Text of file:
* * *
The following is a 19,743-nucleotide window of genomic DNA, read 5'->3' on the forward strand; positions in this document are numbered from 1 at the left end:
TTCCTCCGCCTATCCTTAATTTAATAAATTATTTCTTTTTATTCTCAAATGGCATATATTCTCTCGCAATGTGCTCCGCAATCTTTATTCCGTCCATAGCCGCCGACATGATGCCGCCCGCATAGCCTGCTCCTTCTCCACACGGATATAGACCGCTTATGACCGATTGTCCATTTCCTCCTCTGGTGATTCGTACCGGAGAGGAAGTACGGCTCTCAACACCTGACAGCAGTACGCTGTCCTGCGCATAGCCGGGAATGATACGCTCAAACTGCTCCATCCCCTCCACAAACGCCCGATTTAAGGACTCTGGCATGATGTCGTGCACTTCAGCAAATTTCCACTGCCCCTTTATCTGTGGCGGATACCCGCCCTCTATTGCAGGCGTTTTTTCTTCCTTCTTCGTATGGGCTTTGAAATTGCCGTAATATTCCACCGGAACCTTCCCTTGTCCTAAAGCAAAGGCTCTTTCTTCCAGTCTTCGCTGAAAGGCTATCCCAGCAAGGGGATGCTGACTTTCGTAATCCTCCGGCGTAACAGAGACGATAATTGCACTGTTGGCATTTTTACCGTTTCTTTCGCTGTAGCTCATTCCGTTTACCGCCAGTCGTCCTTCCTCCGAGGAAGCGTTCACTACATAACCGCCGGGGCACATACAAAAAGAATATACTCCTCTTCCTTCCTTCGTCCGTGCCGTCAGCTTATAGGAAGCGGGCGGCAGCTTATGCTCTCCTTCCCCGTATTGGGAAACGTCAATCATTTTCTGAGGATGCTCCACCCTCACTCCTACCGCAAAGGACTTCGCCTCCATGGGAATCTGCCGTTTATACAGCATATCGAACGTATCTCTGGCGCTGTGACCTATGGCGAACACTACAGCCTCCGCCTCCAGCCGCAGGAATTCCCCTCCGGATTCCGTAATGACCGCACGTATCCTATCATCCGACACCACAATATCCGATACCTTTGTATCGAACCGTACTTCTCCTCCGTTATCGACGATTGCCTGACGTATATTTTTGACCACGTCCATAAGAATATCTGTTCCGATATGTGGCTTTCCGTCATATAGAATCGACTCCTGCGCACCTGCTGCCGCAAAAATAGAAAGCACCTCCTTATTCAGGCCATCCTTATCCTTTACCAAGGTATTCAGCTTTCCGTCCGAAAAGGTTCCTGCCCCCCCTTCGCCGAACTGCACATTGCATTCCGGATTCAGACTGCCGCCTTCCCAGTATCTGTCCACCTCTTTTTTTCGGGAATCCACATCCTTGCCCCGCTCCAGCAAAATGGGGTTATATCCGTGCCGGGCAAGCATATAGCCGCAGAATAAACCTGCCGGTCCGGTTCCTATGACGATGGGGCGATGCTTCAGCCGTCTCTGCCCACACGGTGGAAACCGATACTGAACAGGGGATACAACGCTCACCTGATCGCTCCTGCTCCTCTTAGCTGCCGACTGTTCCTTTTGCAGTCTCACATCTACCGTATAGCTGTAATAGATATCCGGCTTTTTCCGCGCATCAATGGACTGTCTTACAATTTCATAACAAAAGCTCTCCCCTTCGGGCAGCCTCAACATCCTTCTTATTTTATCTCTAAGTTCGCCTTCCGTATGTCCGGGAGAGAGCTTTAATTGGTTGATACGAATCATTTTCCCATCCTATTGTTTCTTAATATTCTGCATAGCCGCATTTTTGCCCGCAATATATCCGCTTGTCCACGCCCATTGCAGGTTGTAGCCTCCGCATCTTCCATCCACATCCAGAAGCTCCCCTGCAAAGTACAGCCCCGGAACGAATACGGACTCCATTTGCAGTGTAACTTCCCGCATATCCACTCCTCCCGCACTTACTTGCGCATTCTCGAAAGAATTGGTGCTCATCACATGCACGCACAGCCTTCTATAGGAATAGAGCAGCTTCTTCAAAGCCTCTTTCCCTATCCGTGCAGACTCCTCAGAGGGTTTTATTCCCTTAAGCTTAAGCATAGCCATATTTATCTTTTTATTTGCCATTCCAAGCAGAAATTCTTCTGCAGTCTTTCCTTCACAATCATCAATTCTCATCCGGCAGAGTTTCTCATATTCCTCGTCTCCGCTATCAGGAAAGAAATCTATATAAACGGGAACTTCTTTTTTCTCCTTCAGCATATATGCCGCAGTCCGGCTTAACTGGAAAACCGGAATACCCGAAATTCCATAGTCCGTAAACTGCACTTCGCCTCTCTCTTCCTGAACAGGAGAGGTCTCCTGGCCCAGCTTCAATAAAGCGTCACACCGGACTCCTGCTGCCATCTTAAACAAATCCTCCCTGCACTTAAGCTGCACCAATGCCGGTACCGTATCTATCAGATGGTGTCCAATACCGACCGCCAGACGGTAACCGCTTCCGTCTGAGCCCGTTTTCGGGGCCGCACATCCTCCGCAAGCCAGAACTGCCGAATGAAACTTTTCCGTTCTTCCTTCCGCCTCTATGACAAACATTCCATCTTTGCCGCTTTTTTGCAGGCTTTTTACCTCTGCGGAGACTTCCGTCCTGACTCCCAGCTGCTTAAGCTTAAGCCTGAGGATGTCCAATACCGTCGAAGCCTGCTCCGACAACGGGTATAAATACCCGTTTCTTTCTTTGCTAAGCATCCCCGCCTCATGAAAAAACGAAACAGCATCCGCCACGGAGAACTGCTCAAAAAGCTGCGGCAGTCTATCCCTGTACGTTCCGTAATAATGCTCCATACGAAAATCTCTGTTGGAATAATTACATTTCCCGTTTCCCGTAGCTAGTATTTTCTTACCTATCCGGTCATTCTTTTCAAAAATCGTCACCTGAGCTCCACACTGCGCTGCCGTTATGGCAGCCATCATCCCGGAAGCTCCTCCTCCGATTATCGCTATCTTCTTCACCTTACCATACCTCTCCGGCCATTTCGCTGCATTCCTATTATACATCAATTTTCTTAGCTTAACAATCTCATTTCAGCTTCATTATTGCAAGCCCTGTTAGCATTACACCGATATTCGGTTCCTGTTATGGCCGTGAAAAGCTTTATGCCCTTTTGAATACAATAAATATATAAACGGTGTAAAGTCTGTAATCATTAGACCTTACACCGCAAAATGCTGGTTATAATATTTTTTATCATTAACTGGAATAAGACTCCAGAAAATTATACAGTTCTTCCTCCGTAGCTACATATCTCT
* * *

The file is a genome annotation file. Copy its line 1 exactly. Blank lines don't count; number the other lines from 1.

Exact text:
The following is a 19,743-nucleotide window of genomic DNA, read 5'->3' on the forward strand; positions in this document are numbered from 1 at the left end: